I sent yesterday’s post about imports to Danny Gratzer. He had a follow-up question:
“Is there a Python equivalent to the Haskell trick of doing the following which will then export all 3 modules?”
module Foo (module X) where import Data.Text as X import Data.ByteString as X import Control.Lens as X
The following should accomplish the same result, though it isn’t as concise due to Python’s lack of an embedded module language. Though Haskell’s module language is minimal1, it has one. In Python, file structure determines modules (and packages).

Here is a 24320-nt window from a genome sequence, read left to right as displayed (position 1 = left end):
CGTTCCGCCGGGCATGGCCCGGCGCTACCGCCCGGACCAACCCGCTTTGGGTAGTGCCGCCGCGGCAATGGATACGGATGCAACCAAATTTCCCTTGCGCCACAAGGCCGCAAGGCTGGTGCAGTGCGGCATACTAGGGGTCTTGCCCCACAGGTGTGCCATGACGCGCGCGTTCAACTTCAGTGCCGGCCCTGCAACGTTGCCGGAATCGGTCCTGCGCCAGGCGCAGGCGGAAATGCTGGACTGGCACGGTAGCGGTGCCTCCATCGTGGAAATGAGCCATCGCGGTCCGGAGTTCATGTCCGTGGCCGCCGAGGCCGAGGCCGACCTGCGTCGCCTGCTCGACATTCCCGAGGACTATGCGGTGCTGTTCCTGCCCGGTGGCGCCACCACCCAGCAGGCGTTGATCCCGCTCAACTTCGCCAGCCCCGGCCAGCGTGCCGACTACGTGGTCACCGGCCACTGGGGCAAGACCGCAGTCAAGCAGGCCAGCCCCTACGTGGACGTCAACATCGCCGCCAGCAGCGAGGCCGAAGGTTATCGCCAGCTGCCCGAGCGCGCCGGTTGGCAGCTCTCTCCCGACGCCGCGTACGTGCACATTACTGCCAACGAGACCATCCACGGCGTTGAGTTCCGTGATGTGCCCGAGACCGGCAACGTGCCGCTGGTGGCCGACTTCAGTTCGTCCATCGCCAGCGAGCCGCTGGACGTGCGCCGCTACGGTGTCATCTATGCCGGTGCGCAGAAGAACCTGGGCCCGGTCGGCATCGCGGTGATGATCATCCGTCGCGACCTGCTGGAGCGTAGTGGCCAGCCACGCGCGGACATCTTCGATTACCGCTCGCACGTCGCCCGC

# foo/x.py: from data.text import * from data.byte_string import * from control.lens import * # foo/__init__.py: import foo.x as x # bar.py: from foo import x
I wouldn’t recommend these sorts of tricks as the import order affects what is in scope, e.g. if
Data.ByteString both defined
baz, which would be
X.baz? Ideally import order should not matter as it is an implementation detail that should be hidden by a module. A language (or linter) can enforce that property by preventing imports with conflicting names in general.
… relative to languages such as ML. There is ongoing work to improve Haskell’s module language.↩